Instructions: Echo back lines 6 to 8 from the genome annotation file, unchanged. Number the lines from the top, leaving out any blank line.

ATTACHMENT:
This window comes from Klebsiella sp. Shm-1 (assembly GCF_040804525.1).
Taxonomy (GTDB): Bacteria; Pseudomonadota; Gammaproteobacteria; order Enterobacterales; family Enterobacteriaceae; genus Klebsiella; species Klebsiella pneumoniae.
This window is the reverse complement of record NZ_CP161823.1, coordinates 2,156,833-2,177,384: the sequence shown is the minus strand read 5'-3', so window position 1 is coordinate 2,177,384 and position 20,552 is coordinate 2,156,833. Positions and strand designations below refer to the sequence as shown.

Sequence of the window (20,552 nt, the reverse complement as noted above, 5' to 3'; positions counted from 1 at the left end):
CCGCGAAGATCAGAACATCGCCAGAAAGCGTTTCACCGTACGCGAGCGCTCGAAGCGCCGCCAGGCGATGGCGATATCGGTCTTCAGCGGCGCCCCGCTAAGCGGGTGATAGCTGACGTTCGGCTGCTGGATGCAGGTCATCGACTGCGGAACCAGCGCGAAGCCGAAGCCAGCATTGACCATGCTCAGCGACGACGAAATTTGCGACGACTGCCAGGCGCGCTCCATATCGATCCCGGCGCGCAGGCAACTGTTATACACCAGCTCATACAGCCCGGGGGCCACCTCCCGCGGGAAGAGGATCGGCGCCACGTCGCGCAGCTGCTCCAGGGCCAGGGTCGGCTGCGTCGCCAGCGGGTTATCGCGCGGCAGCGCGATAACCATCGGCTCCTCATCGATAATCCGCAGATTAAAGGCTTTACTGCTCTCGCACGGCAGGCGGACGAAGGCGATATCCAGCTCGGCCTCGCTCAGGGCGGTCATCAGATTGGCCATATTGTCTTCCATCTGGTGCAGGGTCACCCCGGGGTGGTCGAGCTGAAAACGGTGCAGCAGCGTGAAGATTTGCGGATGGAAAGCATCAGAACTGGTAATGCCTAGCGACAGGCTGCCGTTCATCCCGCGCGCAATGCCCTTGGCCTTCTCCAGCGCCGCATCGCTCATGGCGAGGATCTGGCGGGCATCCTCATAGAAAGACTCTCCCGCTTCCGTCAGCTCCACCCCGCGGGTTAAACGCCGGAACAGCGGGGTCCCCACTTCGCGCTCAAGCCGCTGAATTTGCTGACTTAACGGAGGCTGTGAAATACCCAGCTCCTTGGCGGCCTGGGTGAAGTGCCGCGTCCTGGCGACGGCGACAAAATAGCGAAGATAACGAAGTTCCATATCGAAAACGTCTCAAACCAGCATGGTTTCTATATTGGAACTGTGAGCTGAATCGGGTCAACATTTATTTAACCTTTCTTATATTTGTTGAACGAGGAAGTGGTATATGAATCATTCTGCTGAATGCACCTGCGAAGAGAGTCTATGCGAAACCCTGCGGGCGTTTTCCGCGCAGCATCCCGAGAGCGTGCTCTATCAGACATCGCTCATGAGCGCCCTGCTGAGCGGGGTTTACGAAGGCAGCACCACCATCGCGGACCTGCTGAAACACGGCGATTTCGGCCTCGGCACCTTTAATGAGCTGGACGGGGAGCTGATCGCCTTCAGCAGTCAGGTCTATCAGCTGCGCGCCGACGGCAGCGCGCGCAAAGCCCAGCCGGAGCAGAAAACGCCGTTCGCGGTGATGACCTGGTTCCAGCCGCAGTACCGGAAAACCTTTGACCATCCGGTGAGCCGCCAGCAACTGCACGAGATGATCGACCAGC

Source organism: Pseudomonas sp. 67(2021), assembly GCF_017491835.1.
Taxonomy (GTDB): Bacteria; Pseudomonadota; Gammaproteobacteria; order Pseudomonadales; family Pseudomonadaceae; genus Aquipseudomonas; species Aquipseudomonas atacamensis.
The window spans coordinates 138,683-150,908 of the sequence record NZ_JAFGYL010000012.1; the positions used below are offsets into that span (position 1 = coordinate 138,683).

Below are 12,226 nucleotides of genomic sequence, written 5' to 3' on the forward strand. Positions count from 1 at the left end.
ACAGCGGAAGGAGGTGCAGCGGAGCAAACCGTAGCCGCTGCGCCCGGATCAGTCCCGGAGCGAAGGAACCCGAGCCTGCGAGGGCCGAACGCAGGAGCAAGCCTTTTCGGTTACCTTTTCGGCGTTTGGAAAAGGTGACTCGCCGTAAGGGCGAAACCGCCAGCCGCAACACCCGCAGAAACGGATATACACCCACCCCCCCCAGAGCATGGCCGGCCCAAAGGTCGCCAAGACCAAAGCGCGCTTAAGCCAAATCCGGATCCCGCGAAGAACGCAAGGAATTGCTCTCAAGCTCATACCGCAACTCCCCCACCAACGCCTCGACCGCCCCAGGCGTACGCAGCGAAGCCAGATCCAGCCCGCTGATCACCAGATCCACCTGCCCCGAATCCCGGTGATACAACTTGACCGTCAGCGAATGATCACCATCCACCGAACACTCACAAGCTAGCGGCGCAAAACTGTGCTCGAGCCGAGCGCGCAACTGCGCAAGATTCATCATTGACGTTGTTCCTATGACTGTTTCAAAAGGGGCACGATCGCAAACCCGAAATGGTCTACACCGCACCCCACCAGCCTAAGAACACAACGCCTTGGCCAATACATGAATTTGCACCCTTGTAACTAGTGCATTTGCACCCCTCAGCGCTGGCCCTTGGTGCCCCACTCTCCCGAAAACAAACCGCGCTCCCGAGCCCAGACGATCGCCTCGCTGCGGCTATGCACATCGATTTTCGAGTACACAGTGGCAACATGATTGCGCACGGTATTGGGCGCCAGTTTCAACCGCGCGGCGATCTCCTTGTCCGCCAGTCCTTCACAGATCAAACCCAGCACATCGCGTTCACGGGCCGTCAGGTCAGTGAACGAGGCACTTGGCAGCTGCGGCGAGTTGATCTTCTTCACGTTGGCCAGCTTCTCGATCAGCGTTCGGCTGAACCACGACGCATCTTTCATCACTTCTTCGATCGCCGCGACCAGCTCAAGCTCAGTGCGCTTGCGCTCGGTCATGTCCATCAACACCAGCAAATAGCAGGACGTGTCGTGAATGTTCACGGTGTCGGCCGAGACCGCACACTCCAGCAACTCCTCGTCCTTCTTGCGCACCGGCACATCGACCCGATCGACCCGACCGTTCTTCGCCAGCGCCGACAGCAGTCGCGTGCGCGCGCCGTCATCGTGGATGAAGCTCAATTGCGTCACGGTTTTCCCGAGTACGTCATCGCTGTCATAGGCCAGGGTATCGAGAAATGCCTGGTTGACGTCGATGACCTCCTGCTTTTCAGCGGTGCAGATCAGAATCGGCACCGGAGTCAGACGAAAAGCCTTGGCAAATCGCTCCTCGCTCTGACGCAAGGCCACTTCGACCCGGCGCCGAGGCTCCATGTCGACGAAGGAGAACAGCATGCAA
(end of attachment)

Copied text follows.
Source organism: Pseudomonas sp. 67(2021), assembly GCF_017491835.1.
Taxonomy (GTDB): Bacteria; Pseudomonadota; Gammaproteobacteria; order Pseudomonadales; family Pseudomonadaceae; genus Aquipseudomonas; species Aquipseudomonas atacamensis.
The window spans coordinates 138,683-150,908 of the sequence record NZ_JAFGYL010000012.1; the positions used below are offsets into that span (position 1 = coordinate 138,683).